Filipinos are hardly acknowledged in our community, especially in sports.
But they have played a part in the Cayman sports scene for some time and one of their biggest contributions has been in basketball, courtesy of the Filipino Basketball League.
The 2008-2009 FBL saw the semi-finals of its playoffs last weekend and by month’s end will cap off its 15th year of play.
The league normally starts just after every summer (around September) and goes on for roughly five months.
Some 168 players were in the league this year and they were spread out over 14 squads.
For FBL co-founder Shelby Carlos the current status of the league shows there has been great growth over the years.
‘The league was started back in 1993 by me and Jan Barrozo [the chairman of the league]. It started off as a four-on-four league and we provided jerseys for the guys that came out.
‘Back then we had six players per team and six teams. After four years it became a full court, five-on-five league.
‘Now we have 12 players per team across 14 teams and we’re glad it happened like that.’
The Filipino community is a very tight-knit group of people and as Carlos, who himself is a Filipino, explains that has shown in their support of the league.
‘The Filipino community looks forward to it every year. The demand is out there and we have even been able to bring semi-professional players here from the Philippines.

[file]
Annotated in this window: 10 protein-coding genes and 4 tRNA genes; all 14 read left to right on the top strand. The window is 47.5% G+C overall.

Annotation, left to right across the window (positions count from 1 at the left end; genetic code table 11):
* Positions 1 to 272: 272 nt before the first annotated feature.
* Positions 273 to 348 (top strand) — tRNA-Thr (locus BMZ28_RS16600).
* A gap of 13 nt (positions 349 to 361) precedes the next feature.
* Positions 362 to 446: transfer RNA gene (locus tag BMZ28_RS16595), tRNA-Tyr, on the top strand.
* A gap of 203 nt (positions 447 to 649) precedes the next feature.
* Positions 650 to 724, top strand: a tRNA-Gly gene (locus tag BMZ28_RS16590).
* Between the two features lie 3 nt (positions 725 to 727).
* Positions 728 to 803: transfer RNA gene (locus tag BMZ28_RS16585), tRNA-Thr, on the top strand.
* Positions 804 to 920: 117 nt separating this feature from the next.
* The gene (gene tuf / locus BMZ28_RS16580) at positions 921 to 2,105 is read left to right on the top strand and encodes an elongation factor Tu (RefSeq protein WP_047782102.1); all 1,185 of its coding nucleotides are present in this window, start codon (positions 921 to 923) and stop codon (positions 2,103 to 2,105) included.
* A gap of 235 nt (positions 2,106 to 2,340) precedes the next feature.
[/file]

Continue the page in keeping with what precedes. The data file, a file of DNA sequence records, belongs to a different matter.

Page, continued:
‘A big crowd comes out for the league games. The Filipino community supports financially and in every way they can.’
In addition to Carlos and Barrozo there are a number of executive members of the league. Among them is Eduardo Atanacio, the current commissioner of the league.
All have come together to help the FBL work in tandem with the local senior basketball league.
The result is there are no schedule clashes and a Filipino team (simply called Team Philippines) regularly competes in the senior men’s league.
Over the years the league has received support from a number of local businesses. This year some of the companies involved were Caybrew Beer, Western Union, Digicel and Tony’s Toys.
As Carlos states the presence of those companies is critical to the league’s growth.
‘Every year the league gets bigger and bigger. A lot of local businesses support the league.
‘The league has been so popular that everyone wants to be part of it. This year’s league is not even finished yet and companies are already coming onboard for next year.
‘The league will continue with the support of the community as a whole. At the end of the day we are well-organized, no one gets paid and everyone gives their time and effort to make it work.’